The art of turning television into magic: Bill Neely in Haiti
This report by Bill Neely showing the incredible rescue of Janette Samfour from the ruins of Port-au-Prince in January 2010 won the ITV News international editor a news coverage BAFTA in the same year.
Referring to the "art of the news package" BBC political editor Nick Robinson recently described Bill Neely as one of "the great artists" who could "turn television into magic and use words and pictures like few other people do".
To illustrate his point, Robinson chose Bill Neely‘s reporting of the rescue of Janette Samfour six days after the 12 January earthquake in Haiti, adding that:
It’s easy to say that anybody who stumbles across somebody whose survived an earthquake could tell that story. Don’t you believe it. It reminds me of that old gag about footballers, the more I practice, the luckier I get. Bill Neely’s either bloody lucky because he still keeps coming across these amazing dramas, or he’s bloody good, and I know which one I think.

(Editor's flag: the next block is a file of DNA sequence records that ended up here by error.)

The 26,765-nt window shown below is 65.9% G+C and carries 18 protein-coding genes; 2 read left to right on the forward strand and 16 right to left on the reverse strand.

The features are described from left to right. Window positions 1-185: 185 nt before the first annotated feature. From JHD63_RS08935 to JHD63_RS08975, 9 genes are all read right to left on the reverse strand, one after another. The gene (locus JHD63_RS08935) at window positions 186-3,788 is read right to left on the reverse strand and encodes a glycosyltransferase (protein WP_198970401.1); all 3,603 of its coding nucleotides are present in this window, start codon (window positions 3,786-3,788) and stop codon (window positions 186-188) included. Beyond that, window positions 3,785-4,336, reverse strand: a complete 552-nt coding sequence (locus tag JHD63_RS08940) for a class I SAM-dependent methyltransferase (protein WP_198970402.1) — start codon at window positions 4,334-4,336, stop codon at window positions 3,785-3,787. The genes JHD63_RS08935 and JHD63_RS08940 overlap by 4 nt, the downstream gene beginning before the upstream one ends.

That capacity to see that one story as a statement of the wider thing and to stick with it. Remember, he’s there for three hours, the temptation for the reporter would be to think ‘OK, that’s quite good, let’s get another sequence, then let’s do a piece to camera, then let’s do an ariel shot’. But to come across this human drama and say let’s stick with it, the amount of guts that takes, with the newsroom saying, is this going to make a piece? What happens if she’d died? Would that make a piece? Or if they got her out in the dark? But he had that instinct to stick with it, stick with it, tell the story.
Find out more about Bill Neely and his career – and pick up some advice on the craft of television journalism – at our Reflections event on 29 June. You can book here.